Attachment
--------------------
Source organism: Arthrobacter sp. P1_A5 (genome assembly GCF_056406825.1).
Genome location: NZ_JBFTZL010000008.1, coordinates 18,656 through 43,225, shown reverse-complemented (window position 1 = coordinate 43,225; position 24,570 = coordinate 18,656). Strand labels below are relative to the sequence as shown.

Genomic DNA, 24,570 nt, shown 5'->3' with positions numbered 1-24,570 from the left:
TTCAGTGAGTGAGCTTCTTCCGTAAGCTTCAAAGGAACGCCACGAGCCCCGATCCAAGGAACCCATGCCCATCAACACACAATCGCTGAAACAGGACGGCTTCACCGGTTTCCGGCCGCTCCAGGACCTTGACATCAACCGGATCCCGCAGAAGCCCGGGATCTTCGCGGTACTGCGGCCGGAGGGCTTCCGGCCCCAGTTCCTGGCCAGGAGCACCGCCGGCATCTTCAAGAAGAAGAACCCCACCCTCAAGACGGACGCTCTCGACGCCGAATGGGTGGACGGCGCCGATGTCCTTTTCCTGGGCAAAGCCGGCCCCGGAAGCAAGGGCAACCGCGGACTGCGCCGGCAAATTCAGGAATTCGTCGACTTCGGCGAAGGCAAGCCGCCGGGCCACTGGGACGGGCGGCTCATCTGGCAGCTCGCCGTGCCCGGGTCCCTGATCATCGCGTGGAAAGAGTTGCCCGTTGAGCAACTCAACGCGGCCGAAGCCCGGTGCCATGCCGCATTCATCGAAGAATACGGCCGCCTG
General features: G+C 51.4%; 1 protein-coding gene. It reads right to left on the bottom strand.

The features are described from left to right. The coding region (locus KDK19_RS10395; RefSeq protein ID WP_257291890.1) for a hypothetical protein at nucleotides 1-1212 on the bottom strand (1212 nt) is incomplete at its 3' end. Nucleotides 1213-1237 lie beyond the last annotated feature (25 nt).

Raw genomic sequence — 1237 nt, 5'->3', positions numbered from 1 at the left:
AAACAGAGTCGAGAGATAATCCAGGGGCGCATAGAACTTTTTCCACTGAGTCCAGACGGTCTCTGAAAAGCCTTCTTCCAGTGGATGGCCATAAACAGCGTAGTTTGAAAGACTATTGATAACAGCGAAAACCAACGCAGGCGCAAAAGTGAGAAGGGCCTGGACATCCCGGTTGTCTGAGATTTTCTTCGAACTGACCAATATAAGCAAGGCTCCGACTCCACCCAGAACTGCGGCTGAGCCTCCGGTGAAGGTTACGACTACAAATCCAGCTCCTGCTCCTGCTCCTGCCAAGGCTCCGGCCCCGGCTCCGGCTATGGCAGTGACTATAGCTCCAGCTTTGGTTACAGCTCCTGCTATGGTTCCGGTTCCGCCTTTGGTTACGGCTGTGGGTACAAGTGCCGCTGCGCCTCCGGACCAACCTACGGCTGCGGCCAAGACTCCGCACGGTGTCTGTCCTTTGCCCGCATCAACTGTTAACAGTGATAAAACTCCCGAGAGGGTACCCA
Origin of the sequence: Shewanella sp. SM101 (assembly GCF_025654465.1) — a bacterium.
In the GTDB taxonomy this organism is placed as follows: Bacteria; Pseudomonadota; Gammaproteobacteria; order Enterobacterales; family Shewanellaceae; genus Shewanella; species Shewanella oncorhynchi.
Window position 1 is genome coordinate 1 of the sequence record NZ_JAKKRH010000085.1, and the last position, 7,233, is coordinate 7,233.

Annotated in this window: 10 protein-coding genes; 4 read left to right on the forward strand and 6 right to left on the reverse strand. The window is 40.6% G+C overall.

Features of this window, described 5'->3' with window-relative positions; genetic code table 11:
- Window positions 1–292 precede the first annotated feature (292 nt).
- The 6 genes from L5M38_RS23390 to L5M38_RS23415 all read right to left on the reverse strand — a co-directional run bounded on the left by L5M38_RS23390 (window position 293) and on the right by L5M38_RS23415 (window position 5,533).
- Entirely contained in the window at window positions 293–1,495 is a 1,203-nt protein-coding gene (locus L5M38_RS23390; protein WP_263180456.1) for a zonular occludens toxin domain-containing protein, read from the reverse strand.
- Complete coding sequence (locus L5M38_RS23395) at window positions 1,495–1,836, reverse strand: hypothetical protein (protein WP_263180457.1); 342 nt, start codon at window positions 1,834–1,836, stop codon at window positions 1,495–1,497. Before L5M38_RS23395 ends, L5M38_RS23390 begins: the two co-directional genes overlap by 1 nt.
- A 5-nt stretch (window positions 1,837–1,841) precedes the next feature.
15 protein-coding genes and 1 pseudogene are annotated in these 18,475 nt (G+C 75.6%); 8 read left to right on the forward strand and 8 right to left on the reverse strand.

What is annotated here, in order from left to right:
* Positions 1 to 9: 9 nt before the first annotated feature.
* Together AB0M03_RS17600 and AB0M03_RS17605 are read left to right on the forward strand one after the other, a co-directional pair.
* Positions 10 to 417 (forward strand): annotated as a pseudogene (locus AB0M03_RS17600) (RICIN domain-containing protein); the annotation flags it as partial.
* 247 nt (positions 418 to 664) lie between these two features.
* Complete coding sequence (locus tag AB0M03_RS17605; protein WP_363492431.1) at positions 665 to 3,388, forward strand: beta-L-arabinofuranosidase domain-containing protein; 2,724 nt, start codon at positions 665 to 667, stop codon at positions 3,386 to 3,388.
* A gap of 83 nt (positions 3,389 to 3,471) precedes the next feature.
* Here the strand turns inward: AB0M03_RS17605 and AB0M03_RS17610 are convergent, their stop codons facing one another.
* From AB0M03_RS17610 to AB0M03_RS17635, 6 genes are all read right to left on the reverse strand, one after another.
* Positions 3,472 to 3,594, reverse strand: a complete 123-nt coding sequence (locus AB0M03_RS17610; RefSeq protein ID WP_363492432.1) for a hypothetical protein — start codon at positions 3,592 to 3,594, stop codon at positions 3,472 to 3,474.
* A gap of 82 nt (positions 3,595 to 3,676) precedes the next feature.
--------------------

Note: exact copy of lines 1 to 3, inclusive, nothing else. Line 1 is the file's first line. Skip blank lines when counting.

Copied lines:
Source organism: Arthrobacter sp. P1_A5 (genome assembly GCF_056406825.1).
Genome location: NZ_JBFTZL010000008.1, coordinates 18,656 through 43,225, shown reverse-complemented (window position 1 = coordinate 43,225; position 24,570 = coordinate 18,656). Strand labels below are relative to the sequence as shown.

Genomic DNA, 24,570 nt, shown 5'->3' with positions numbered 1-24,570 from the left: